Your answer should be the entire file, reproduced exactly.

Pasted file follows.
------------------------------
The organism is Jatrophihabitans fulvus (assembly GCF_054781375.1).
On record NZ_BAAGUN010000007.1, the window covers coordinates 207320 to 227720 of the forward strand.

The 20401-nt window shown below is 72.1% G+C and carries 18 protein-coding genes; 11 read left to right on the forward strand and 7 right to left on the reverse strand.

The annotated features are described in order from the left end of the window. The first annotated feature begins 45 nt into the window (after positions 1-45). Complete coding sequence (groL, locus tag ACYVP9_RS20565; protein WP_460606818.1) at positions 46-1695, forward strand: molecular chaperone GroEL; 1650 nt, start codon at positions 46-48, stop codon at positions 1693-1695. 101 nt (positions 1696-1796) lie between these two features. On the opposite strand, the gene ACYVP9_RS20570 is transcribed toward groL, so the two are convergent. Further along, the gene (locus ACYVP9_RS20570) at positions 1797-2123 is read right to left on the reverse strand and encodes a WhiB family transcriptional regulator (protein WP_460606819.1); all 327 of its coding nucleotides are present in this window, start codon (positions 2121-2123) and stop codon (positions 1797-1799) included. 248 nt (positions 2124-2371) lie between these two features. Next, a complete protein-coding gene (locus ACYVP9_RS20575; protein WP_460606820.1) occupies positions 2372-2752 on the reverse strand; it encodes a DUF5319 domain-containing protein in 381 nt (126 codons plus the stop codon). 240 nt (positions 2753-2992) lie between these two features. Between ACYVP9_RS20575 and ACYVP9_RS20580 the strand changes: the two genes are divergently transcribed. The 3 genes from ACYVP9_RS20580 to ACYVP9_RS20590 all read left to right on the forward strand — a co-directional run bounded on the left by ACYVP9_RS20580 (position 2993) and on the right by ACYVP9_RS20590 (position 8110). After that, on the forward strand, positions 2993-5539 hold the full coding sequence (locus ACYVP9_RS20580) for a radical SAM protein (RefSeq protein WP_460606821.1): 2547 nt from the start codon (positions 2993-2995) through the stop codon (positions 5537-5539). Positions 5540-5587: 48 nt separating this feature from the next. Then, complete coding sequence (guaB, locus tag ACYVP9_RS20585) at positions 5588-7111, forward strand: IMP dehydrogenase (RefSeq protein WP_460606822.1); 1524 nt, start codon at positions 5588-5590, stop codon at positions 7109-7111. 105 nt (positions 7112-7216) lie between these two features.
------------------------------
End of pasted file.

The organism is Jatrophihabitans fulvus (assembly GCF_054781375.1).
On record NZ_BAAGUN010000007.1, the window covers coordinates 207320 to 227720 of the forward strand.

The 20401-nt window shown below is 72.1% G+C and carries 18 protein-coding genes; 11 read left to right on the forward strand and 7 right to left on the reverse strand.

The annotated features are described in order from the left end of the window. The first annotated feature begins 45 nt into the window (after positions 1-45). Complete coding sequence (groL, locus tag ACYVP9_RS20565; protein WP_460606818.1) at positions 46-1695, forward strand: molecular chaperone GroEL; 1650 nt, start codon at positions 46-48, stop codon at positions 1693-1695. 101 nt (positions 1696-1796) lie between these two features. On the opposite strand, the gene ACYVP9_RS20570 is transcribed toward groL, so the two are convergent. Further along, the gene (locus ACYVP9_RS20570) at positions 1797-2123 is read right to left on the reverse strand and encodes a WhiB family transcriptional regulator (protein WP_460606819.1); all 327 of its coding nucleotides are present in this window, start codon (positions 2121-2123) and stop codon (positions 1797-1799) included. 248 nt (positions 2124-2371) lie between these two features. Next, a complete protein-coding gene (locus ACYVP9_RS20575; protein WP_460606820.1) occupies positions 2372-2752 on the reverse strand; it encodes a DUF5319 domain-containing protein in 381 nt (126 codons plus the stop codon). 240 nt (positions 2753-2992) lie between these two features. Between ACYVP9_RS20575 and ACYVP9_RS20580 the strand changes: the two genes are divergently transcribed. The 3 genes from ACYVP9_RS20580 to ACYVP9_RS20590 all read left to right on the forward strand — a co-directional run bounded on the left by ACYVP9_RS20580 (position 2993) and on the right by ACYVP9_RS20590 (position 8110). After that, on the forward strand, positions 2993-5539 hold the full coding sequence (locus ACYVP9_RS20580) for a radical SAM protein (RefSeq protein WP_460606821.1): 2547 nt from the start codon (positions 2993-2995) through the stop codon (positions 5537-5539). Positions 5540-5587: 48 nt separating this feature from the next. Then, complete coding sequence (guaB, locus tag ACYVP9_RS20585) at positions 5588-7111, forward strand: IMP dehydrogenase (RefSeq protein WP_460606822.1); 1524 nt, start codon at positions 5588-5590, stop codon at positions 7109-7111. 105 nt (positions 7112-7216) lie between these two features.